A History of The Annual Rose Viewing

  • Post published:04/17/2014
  • Post comments:2 Comments
Onward and Upward in the Garden
Onward and Upward in the Garden

I am often asked if I always loved roses. The answer is no. My desire for roses began when I was living and working in New York City. There amid Manhattan’s concrete towers I developed a hunger for roses.

What flower is more ancient and more romantic? When my husband and I, and our three daughters (the two boys were already out of the house) moved from the noisiest apartment in Manhattan on November 28, 1979 to the coldest and windiest hill in Massachusetts, I carried Onward and Upward in the Garden by Katherine White. The cover is a delicate painting of a simple old rose.

I spent that first winter in Heath dreaming of roses, romantic roses, hardy roses, fragrant roses, roses that spoke of history, elegant ladies, and tough women. Those dreams became flowers and parties that have been the highlight of our summer gardens.

On the last Sunday of June for more than 25 years we have held the Annual Rose Viewing, our Garden Open Today. Friends and strangers drive up the hill to stroll along the Rose Walk, admire the Rose Bank and enjoy lemonade and cookies in the shade of the Cottage Ornee. The sun shines, the zephyrs whisper and all is pure delight. And the sun does always shine on the Rose Viewing. Always.

Our youngest daughter Kate was so sure of this that she set her wedding day for the day before the Rose Viewing. It rained on and off all week before the wedding, and it rained early in morning of the wedding. It even began to pour again the moment after she walked into the wedding tent. And yet, the instant it was time to speak their vows the rain stopped and the sun shone brilliantly on the flowery arch dripping with diamond raindrops. She and her beloved Greg stepped out into the sunlight and the beginning of their happy life together.

The next day, the day that would have been the official Rose Viewing, was perfect.


The Rose Walk and the Annual Rose Viewing were not created by any well thought out master plan. That is not my way. Our very first spring at the end of the road I planted my first rose, Passionate Nymph’s Thigh, delicately pink, romantic, tough and fragrant, by the door. Applejack, a hardy pink Griffith Buck hybrid was planted at the top of our ‘drive’, actually town road. Both continue today.

The Rose Walk was created because in 1981, distracted by my job at the local community college and spring chores in the vegetable garden. I planted four new roses, the Comtesse de Murinais, Celsiana, Rosa Rubrifolia and de la Grifferai, in the middle of the lawn in a line. Don’t ask why.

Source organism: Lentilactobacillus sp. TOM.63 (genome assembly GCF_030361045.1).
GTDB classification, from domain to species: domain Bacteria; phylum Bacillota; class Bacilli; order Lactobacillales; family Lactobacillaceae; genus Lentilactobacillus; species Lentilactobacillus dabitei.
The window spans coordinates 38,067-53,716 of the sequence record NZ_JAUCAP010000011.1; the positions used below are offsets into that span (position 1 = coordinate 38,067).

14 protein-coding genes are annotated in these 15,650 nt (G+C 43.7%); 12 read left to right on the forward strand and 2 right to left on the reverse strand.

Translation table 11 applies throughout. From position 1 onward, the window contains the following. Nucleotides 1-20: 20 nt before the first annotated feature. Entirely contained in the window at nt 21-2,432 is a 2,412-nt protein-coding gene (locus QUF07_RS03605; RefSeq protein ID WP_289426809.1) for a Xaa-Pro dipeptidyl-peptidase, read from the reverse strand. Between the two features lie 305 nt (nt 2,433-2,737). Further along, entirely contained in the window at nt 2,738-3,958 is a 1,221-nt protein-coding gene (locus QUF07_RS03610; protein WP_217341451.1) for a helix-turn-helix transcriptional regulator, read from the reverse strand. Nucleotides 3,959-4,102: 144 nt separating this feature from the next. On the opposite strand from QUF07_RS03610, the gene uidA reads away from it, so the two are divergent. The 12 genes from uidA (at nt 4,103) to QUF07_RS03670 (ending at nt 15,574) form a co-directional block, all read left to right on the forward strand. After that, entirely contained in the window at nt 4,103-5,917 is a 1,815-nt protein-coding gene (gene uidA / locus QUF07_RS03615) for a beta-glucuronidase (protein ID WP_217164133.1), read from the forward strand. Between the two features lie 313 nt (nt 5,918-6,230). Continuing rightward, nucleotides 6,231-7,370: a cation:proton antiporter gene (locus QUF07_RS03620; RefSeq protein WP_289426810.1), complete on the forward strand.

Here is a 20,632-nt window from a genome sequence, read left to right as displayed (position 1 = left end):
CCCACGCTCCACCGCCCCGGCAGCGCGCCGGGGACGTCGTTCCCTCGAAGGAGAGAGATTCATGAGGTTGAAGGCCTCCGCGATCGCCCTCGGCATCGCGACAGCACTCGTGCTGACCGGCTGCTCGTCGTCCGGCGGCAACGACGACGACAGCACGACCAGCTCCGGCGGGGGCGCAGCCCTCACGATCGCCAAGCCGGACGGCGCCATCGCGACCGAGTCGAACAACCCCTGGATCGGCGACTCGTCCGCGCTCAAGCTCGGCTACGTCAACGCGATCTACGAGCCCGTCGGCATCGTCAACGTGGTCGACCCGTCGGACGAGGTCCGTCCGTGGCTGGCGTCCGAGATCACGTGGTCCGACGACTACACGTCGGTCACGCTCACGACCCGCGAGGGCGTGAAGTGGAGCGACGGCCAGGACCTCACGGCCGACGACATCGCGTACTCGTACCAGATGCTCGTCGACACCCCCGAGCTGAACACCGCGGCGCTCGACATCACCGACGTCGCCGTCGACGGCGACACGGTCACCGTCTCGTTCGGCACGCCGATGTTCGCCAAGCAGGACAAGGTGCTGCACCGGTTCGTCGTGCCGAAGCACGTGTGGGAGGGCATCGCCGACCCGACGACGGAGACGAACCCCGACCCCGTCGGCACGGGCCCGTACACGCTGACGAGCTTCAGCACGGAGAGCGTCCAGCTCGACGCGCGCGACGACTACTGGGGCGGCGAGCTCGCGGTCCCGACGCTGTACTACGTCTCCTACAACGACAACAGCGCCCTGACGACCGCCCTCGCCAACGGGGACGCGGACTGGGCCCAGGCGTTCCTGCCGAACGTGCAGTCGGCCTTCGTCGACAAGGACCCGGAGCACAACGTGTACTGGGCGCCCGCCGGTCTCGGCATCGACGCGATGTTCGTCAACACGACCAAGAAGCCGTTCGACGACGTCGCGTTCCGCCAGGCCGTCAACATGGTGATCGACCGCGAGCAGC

The following year I decided I needed a reason to have those roses in the  middle of the lawn. I know! A rose path!  I planted the next four roses opposite the first four with a very wide path between, broad enough to stroll with a friend.

The next year I planted another handful of  roses along my walk, Crested Moss, Madame Hardy, Ispahan, Camaieux, and I invited several friends over on Sunday afternoon for a Rose Viewing with tea and cakes. One guest, digging into her second piece of cake with barely a glance at the very little few rose bushes, said, “You should do this every year.”  On such slim threads as these are traditions born.

Passionate Nymph's Thigh
Passionate Nymph’s Thigh

More roses have been planted every single year. This is because about half the roses planted have not proved themselves hardy on our hill. Some have died because I did not plant them properly. Gone are the David Austin roses, Charles de Mills, Madame Isaac Pereiere, Marie de Blois and even Blaze. Remaining are rugosas like Pink Grootendorst, and the lush Belle Poitvine, damasks like Ispahan and Leda, and farmgirls like Rachel and Purinton Pink. It is always hard to count them, but more than 70 roses now bloom beneath the Heath sun.

In addition to the loveliness of the roses and the beauty of the day I think of the Annual Rose View as having an instructive element. Here you can see roses that are hardy and disease resistant

It is only April but we are already thinking of this year’s Annual Rose Viewing on Sunday, June 29. The winter was long and cold, but the snow was deep, and the roses are coming to life. Won’t you join us? If that is not possible take a Virtual Rose Viewing here.

Mrs. Anthony Waterer
Mrs. Anthony Waterer



This Post Has 2 Comments

  1. Patrick

    Hey CW,

    Wish I could share your appreciation of roses but I surrendered to blackspot many years ago. Just too much heartache but did have a ‘Graeme Thomas’ that hung in there for many years but my heart still yearns for a healthy ‘Double Delight’.

  2. tinkyweisblat

    ALWAYS a wonderful occasion. I look forward to coming on June 29.

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